Sometimes you follow your head. Other times, you follow your heart.
WE’RE ONE has been one such journey for us, where we just started DOING what we’ve believed in all this while. Biking has made me meet the most amazing people, introduced me to some kick-ass machines, and above all, given me experiences that I would take as my earnings, as and when I kick the bucket.
One such experience would be our recent ride to Dehradun.
July 2015 was the first time when I visited Dehradun, and I simply fell in love with the place. It looks and feels like just any other city, but just wait for a rain shower and you realize what a heaven this place is. And, it becomes even better to know that in an hour’s ride, you can reach Landour, a quiet and cold little hill station above Mussoorie with the famous “Char Dukaan” (Four Shops) that serve delicious food, much better than most cafes in Delhi.
With WE’RE ONE on our minds, I got to know about The Latika Roy Foundation located in Dehradun. Just a look at their website and I realized that they’re doing some really great work for the differently-abled. Now, our whole idea is to erase those lines of “Normal” and “Differently-abled” through the #weareoneride.
We’re bikers and that is not normal for a majority of the people. So anything that is not normal is close to us. We relate to it. We figured out the e-mail ids for The Latika Roy Foundation and wrote in to Jo, the superwoman running the show. She further put us in contact with her staff and after a lot of mails and discussions, we finally did manage to plan a workshop for the kids at the Foundation.
Why a workshop, many would ask? Didn’t I tell you? I’m a loser biker. I would not ride to a destination to just explore the beauty that place has to offer. I have grown up getting whacked and pushed to work my ass off in school, college and at the jobs. I never fit in to anyone of them cages, but the “doing something” got to me before I knew it.
So with the idea of Dehradun and the “doing something” in my head, we created the event. Loads of people confirmed, most backed out and there came a time when we actually thought we should call it off.
But then, at the risk of sounding like a Salman Khan of the biking world, I must admit that I had made a commitment to the Latika Roy Foundation and I wanted to keep it. So came the 6th of May and me and Shiv Raj sir, got onto our respective bikes and started for Dehradun. I was on my Benelli TNT 600GT and the wise man on his Kawasaki ZX10R KRT Edition.
We reached Dehradun by mid-day, freshened up, had lunch and headed to the Latika Roy Foundation.
There, we were welcomed with big smiles and curious faces. Yes, everyone is not used to the idea of bikers coming to do their bit of good work, but these people had opened up to it. Talking to the kids was a revelation. Leave the camera aside. These kids talked wheelies and stoppies and what not. On one hand yes, it would be a negative thing to say that the image for biking is portrayed as an all-stunting-all-racing sport, but then, on the other hand, it was overwhelming. There was a time I and many like me did not know these terms until we really went out riding with guys who knew better. These kids here were way ahead of us.
The introductions happened and I explained the basics of photography to the kids, telling them how shutter speed and aperture works. They grasped in minutes what I had learnt in years.
As this happened, brothers from The Biker Breed Motorcycle Club (Dehradun) rode into the NGO and all one could hear were cheers and claps as the kids were all excited about meeting the bikers and shooting them, one man at a time.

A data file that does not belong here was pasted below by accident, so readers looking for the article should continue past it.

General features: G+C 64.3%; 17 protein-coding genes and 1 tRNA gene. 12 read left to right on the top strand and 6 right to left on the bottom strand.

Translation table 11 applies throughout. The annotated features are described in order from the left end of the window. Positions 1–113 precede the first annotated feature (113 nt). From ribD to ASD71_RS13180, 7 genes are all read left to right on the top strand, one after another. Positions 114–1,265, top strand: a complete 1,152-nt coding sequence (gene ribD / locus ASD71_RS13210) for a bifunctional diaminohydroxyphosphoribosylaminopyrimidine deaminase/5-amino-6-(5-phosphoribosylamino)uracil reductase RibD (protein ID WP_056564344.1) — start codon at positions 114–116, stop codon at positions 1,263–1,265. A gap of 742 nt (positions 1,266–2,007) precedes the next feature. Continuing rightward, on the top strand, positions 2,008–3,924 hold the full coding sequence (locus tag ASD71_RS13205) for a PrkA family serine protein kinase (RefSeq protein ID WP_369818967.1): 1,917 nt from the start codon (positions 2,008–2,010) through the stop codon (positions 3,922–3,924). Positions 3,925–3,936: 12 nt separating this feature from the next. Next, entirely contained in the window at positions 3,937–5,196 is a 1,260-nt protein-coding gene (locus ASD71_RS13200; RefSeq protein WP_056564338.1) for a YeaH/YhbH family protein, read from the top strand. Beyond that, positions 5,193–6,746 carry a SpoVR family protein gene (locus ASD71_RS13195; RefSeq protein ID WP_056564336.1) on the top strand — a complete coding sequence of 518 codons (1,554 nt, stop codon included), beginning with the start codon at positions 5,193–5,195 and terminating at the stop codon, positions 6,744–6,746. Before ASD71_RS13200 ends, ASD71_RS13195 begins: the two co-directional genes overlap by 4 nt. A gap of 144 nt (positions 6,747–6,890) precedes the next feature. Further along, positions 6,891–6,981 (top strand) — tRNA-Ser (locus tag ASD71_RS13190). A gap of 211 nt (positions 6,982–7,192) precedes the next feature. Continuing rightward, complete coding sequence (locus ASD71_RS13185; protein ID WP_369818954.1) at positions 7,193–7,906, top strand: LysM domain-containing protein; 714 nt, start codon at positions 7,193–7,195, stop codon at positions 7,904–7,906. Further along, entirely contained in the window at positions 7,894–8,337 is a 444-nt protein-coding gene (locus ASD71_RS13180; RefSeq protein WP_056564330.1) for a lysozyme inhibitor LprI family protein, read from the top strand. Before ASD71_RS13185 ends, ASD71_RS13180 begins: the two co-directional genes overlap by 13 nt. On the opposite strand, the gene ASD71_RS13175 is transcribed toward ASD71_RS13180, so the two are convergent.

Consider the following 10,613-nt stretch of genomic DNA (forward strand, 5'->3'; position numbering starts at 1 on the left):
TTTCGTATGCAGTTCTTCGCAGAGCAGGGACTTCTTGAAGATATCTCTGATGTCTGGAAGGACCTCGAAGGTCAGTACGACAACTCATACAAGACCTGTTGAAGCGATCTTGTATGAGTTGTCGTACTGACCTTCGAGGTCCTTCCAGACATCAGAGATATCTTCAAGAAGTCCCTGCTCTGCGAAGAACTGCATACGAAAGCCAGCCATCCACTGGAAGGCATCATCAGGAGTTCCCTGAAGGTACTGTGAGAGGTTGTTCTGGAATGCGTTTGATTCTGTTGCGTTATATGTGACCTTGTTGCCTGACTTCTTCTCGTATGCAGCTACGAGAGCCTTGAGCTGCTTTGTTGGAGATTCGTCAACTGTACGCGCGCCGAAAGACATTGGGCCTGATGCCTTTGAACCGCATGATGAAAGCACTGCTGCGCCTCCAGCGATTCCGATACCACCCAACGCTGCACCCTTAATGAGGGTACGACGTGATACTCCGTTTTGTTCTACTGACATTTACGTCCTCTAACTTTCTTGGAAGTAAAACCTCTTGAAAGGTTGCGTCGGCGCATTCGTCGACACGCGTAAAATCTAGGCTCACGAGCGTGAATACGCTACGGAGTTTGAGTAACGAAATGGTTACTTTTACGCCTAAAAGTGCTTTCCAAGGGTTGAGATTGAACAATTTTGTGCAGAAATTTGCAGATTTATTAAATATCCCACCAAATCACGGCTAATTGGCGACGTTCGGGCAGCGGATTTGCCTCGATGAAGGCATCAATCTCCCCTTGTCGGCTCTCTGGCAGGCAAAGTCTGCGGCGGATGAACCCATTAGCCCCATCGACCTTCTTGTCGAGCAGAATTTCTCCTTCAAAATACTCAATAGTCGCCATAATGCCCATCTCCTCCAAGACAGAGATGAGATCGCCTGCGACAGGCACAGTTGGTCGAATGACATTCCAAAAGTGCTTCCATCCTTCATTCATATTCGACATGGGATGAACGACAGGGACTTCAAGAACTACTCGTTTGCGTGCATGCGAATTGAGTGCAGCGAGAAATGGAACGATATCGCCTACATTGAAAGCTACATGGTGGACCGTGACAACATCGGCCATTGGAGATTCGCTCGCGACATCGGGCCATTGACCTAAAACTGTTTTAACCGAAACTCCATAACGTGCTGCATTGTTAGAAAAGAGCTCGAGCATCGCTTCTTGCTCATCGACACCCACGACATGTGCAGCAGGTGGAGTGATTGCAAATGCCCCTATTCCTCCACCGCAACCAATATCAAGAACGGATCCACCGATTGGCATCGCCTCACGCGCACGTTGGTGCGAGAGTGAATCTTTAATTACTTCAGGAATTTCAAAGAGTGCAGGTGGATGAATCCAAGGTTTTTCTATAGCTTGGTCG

We had two cameras with us and the bikers from Dehradun were kind enough to lend us a couple of theirs. Then, 24 kids were split into 4 groups of 6 with 1 camera each and they had 20 minutes to try out their hands on whatever we had taught them.
The bikers hung around, happily observing the kids observing them.
Interpersonal photo-sessions happened as the two wheeled heroes stood in all their glory.
Some even tried out what it would be like to live the life of a biker. The atmosphere was one of family, as the kids ran around testing their skills on the camera while the bikers waited for the big experience.
Once this was done, the kids were ushered back so the bikers could ride in and park their bikes for a photoshoot.
One by one the bikers rode in, parked their bikes and posed as the kids directed them like any photographer would. Yes, we did give them a bit of assistance to play with the camera settings, but keeping that aside, the results that came were beyond words.
Here are the pictures clicked by these kids after a half an hour workshop. Bikers featured here can feel free to copy the images and share it on their social media, with the sweet little hashtag #weareoneride
This was the first time ever these kids had used a professional camera and looking at the pictures, just on the first day of our trip, we declared that the ride was a success. The photoshoot was wrapped up with some great delicacies arranged by the Latika Roy Foundation. And, for that and for the one-of-its-kind experience, we’d like to thank this wise lady here, Jo, the person behind Latika Roy Foundation and all that it does.
Jo is also a great writer and photographer herself, and you can follow her blog here:
In the end, we were one big happy group taking back home an experience we’d remember for years to come.
The next two days were spent at peace in Landour.
We also took the Kawasaki off-road and almost killed ourselves, but then, that’s another story.
For now, let me share with you all something that you won’t find in those metropolitan cities, or your air-conditioned cubicles. Go out. Find that connection.